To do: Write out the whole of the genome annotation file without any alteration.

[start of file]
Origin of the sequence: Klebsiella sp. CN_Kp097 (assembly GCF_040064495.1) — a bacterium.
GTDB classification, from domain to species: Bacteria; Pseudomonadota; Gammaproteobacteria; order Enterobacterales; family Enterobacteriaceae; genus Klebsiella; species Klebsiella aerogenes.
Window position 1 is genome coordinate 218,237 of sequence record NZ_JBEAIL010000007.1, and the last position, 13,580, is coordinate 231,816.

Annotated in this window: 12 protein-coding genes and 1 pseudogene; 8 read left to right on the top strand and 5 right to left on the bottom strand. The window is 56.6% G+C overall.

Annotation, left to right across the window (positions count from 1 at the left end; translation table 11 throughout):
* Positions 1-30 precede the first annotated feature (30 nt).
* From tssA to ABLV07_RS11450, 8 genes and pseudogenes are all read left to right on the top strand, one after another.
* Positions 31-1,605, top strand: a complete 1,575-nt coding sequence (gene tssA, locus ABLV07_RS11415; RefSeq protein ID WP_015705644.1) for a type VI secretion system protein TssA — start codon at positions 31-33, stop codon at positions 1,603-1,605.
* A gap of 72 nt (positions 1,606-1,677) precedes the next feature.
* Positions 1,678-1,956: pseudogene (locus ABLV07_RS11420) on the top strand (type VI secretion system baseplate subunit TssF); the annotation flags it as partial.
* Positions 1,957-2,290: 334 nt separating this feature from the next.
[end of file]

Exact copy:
Origin of the sequence: Klebsiella sp. CN_Kp097 (assembly GCF_040064495.1) — a bacterium.
GTDB classification, from domain to species: Bacteria; Pseudomonadota; Gammaproteobacteria; order Enterobacterales; family Enterobacteriaceae; genus Klebsiella; species Klebsiella aerogenes.
Window position 1 is genome coordinate 218,237 of sequence record NZ_JBEAIL010000007.1, and the last position, 13,580, is coordinate 231,816.

Annotated in this window: 12 protein-coding genes and 1 pseudogene; 8 read left to right on the top strand and 5 right to left on the bottom strand. The window is 56.6% G+C overall.

Annotation, left to right across the window (positions count from 1 at the left end; translation table 11 throughout):
* Positions 1-30 precede the first annotated feature (30 nt).
* From tssA to ABLV07_RS11450, 8 genes and pseudogenes are all read left to right on the top strand, one after another.
* Positions 31-1,605, top strand: a complete 1,575-nt coding sequence (gene tssA, locus ABLV07_RS11415; RefSeq protein ID WP_015705644.1) for a type VI secretion system protein TssA — start codon at positions 31-33, stop codon at positions 1,603-1,605.
* A gap of 72 nt (positions 1,606-1,677) precedes the next feature.
* Positions 1,678-1,956: pseudogene (locus ABLV07_RS11420) on the top strand (type VI secretion system baseplate subunit TssF); the annotation flags it as partial.
* Positions 1,957-2,290: 334 nt separating this feature from the next.